28 July 1999: “Its determination to be different means Audi has served up two deliciously appealing TTs. Choosing between the coupé and roadster isn’t going to be easy. When both the driving and visual experience are so enchanting, it’s a decision TT buyers are going to find extremely complex.”
An owner’s view
Ted Welford: “I bought a Quattro Sport after valeting a normal TT. It feels special even though it’s not a hugely expensive car, and the Recaro seats in mine are really cool. It sticks to the road with the quattro system – as long as the car has some decent tyres on it. There is some turbo lag, but that encourages you to rev it above 3000rpm, because that’s when it really surges forward. Mine has proved quite expensive to service, but just do your research, find a good example and take it for a test drive. Other than that, it’s a fantastic car you can use every day.”
Body: The TT’s body is aluminium so rust isn’t an issue, although it means damage is expensive to repair. The underside of the car is so well protected that corrosion isn’t a problem there, either.
Engine: The engines are strong, but check it has been fed a diet of Castrol fully synthetic 5W-30, changed at the correct intervals. Look for oil leaks from the cam cover gasket and timing chain tensioner gasket. The cambelt needs changing every six years or 60,000 miles, and the water pump should be changed at the same time.
Gearbox: Manual gearboxes are tough and clutches last up to 100,000 miles. DSG dual-clutch automatic ’boxes need an oil and filter change every 40,000 miles.
Transmission: The quattro four-wheel drive system needs its oil changing every 20,000 miles to keep things sweet.
Suspension: If you’re looking at cars with 100,000 miles or so on the clock, expect leaky shocks, perished front and rear bushes and broken springs and anti-roll bar collars. That said,even a low-mileage one might need work. Few aftermarket bits are available so you’re looking at OE prices.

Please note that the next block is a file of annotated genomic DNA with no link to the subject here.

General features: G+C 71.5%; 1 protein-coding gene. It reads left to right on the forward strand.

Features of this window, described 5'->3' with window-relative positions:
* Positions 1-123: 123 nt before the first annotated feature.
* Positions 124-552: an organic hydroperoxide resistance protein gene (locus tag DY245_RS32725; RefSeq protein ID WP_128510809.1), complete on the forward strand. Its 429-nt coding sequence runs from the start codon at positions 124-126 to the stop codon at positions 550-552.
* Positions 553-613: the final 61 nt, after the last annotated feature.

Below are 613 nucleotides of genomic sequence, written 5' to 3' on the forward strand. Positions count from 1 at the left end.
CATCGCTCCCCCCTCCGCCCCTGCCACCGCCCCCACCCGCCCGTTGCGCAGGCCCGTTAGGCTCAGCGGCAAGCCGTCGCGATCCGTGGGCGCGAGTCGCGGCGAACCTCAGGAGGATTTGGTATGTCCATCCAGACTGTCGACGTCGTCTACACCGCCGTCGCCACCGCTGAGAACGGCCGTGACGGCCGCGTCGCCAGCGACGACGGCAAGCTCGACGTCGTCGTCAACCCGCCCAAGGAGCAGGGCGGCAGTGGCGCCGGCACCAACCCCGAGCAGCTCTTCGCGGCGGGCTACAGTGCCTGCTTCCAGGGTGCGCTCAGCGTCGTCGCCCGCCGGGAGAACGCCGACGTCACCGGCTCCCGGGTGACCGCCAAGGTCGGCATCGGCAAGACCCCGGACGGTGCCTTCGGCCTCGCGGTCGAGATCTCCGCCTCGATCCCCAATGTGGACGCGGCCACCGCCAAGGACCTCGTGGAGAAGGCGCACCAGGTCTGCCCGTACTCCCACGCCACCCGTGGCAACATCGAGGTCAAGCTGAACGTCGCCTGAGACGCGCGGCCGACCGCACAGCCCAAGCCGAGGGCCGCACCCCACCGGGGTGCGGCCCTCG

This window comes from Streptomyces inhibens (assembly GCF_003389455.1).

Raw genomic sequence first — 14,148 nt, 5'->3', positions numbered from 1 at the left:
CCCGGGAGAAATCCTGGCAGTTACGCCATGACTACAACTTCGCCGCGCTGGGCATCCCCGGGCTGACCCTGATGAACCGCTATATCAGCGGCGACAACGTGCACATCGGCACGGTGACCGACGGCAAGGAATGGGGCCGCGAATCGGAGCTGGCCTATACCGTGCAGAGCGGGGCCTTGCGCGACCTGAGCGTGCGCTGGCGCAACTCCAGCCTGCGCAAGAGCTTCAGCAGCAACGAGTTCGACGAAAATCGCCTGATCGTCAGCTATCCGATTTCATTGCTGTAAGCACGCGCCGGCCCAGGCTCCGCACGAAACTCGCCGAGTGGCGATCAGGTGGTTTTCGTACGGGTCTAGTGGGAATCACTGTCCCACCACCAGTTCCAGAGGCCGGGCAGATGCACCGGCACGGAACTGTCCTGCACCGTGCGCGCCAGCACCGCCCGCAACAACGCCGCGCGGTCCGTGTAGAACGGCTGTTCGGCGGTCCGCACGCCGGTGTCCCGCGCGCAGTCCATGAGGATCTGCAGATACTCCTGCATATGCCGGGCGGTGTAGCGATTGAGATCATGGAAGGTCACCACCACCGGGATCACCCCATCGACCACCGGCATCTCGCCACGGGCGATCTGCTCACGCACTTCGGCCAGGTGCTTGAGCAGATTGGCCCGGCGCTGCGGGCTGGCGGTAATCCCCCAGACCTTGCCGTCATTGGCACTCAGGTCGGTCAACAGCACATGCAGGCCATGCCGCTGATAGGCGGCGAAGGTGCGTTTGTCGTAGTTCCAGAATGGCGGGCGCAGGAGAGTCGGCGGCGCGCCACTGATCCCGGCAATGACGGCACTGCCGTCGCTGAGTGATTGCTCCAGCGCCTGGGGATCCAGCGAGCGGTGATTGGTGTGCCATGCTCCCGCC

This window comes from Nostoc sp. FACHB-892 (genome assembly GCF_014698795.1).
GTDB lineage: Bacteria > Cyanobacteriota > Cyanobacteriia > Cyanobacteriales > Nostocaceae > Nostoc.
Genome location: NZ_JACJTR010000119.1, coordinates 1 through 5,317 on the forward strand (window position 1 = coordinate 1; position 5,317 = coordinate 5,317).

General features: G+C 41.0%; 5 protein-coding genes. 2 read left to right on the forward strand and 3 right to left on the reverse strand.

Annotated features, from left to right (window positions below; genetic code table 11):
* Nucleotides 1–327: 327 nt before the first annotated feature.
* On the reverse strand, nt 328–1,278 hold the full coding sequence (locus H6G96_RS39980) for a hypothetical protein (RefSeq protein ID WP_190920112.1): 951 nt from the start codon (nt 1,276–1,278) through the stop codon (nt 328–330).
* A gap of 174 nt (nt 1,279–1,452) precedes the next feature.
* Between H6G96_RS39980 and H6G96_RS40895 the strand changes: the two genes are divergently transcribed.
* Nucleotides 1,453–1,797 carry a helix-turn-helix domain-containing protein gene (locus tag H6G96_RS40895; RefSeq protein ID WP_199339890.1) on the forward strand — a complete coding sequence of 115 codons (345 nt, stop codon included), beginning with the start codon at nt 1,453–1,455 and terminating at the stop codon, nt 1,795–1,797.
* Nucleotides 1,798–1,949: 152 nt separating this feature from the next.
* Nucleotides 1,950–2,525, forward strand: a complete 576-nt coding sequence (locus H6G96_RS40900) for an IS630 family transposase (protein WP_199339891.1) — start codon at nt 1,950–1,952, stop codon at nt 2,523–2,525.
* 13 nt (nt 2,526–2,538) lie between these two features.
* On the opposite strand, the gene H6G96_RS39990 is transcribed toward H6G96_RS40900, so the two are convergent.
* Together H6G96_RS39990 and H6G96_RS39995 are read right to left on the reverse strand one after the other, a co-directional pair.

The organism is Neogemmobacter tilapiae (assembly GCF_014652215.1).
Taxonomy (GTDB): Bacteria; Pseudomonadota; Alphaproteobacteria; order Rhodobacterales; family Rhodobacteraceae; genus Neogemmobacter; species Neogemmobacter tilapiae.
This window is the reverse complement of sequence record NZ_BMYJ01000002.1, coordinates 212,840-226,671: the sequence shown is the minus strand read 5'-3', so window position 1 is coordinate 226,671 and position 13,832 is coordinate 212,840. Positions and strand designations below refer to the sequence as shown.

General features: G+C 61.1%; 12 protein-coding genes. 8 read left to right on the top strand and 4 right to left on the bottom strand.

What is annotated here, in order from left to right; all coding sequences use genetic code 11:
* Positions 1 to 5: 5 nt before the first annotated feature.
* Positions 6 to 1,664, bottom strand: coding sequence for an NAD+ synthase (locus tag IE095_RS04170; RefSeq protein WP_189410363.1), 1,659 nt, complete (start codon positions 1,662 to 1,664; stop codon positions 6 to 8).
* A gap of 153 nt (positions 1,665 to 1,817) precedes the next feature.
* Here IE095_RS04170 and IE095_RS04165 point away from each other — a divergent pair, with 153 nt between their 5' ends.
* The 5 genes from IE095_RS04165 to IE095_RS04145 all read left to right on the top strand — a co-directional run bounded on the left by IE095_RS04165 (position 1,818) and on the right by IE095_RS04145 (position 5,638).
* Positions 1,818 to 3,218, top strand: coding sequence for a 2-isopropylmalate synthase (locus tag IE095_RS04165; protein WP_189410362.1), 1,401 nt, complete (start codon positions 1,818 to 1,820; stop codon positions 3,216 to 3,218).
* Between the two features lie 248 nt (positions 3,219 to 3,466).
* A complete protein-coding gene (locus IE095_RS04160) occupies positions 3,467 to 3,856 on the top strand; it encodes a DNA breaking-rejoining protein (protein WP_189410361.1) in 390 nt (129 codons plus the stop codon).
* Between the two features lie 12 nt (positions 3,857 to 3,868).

Interior: The suspension can generate rattles and squeaks. The fuel gauge can fail — the needle often packs up at the quarter-to-full mark. You can get the instrument cluster refurbished.
Electrics: No real issues except for occasional window motor problems.
Also worth knowing
The TT coupé features a pair of rear seats (unless you go for a Quattro Sport, which has a strut brace in the back instead). They’re very cramped and are best used for additional storage. Speaking of which, the coupé has a decent boot that is almost as capacious as a current Audi A1’s.
How much to spend
£1000-£2999: A mix of front- and all-wheel-drive coupés and roadsters, although most have in excess of 100,000 miles and are in questionable condition.
£3000-£4999: Mileages dip further, with more under 100,000. Conditions get generally better. Many remain on sale by private individuals. £5000-£7999 Some with mileages of less than 50,000. Mostly more powerful variants, including the 3.2-litre VR6.
£8000-£9999: Generally 1.8-litre and 3.2-litre cars in excellent condition.
£10,000-£20,000: Pristine 3.2-litre and Quattro Sport models.
One we found
Audi TT 1.8 T Quattro Sport, 2005, 67,000 miles, £12,990: A higher price than the majority of Mk1 TTs, sure, but then again it has a higher level of performance, rarity and driving fun. The Quattro Sport is a special car and a wise investment.